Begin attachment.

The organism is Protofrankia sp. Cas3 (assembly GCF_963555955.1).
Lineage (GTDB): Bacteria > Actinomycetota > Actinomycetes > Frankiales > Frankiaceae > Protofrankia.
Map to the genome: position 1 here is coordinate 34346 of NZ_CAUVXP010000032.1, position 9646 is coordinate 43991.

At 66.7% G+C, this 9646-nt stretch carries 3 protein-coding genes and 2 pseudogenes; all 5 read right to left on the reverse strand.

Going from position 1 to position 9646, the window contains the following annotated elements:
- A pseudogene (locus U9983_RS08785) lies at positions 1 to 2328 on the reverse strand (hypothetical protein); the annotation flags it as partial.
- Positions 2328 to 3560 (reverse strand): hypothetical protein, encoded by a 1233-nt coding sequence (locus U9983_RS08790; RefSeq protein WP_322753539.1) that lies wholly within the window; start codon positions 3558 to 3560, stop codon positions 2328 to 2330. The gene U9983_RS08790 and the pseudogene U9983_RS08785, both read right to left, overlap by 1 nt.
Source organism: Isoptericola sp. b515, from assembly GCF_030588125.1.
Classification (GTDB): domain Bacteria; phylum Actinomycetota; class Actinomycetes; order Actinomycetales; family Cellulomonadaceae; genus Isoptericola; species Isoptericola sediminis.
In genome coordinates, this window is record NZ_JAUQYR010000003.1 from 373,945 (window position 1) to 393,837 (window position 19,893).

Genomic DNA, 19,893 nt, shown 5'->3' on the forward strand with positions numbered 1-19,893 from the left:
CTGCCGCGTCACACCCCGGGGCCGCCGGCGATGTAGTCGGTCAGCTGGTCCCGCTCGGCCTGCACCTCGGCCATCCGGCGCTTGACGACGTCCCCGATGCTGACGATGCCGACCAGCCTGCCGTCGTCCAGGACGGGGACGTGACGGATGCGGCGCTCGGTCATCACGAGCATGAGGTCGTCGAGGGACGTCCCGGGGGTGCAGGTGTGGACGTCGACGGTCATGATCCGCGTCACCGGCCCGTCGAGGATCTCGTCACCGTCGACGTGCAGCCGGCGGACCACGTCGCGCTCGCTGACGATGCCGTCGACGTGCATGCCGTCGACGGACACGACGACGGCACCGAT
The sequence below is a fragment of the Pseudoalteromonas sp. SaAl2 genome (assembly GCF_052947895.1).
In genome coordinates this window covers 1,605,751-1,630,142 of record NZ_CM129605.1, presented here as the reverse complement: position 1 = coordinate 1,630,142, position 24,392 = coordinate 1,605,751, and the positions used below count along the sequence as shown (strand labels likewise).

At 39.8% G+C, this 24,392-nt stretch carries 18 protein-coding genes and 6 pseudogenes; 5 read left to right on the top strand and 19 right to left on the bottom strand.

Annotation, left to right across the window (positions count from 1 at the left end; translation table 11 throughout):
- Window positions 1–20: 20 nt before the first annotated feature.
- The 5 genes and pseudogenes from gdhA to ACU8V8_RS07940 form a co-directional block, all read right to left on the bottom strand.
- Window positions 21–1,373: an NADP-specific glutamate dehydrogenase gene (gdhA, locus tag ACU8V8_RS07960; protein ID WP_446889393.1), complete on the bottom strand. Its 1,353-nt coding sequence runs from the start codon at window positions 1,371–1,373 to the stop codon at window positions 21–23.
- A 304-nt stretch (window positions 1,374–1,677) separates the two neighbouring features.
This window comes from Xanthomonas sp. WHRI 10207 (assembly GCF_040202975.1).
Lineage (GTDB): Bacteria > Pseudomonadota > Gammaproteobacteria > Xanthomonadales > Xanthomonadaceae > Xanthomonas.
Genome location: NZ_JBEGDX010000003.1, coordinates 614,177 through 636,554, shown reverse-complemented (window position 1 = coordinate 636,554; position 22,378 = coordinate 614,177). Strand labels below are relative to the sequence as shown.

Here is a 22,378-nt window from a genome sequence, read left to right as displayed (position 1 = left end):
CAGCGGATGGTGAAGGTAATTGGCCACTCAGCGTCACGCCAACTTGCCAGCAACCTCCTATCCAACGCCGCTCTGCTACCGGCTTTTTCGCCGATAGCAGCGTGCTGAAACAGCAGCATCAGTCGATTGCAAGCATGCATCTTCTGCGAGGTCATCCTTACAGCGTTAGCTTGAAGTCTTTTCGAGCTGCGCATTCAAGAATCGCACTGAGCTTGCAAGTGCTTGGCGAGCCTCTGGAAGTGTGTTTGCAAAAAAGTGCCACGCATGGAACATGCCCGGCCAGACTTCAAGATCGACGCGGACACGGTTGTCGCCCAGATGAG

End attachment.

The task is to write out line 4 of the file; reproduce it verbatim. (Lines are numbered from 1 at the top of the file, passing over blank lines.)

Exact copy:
At 66.7% G+C, this 9646-nt stretch carries 3 protein-coding genes and 2 pseudogenes; all 5 read right to left on the reverse strand.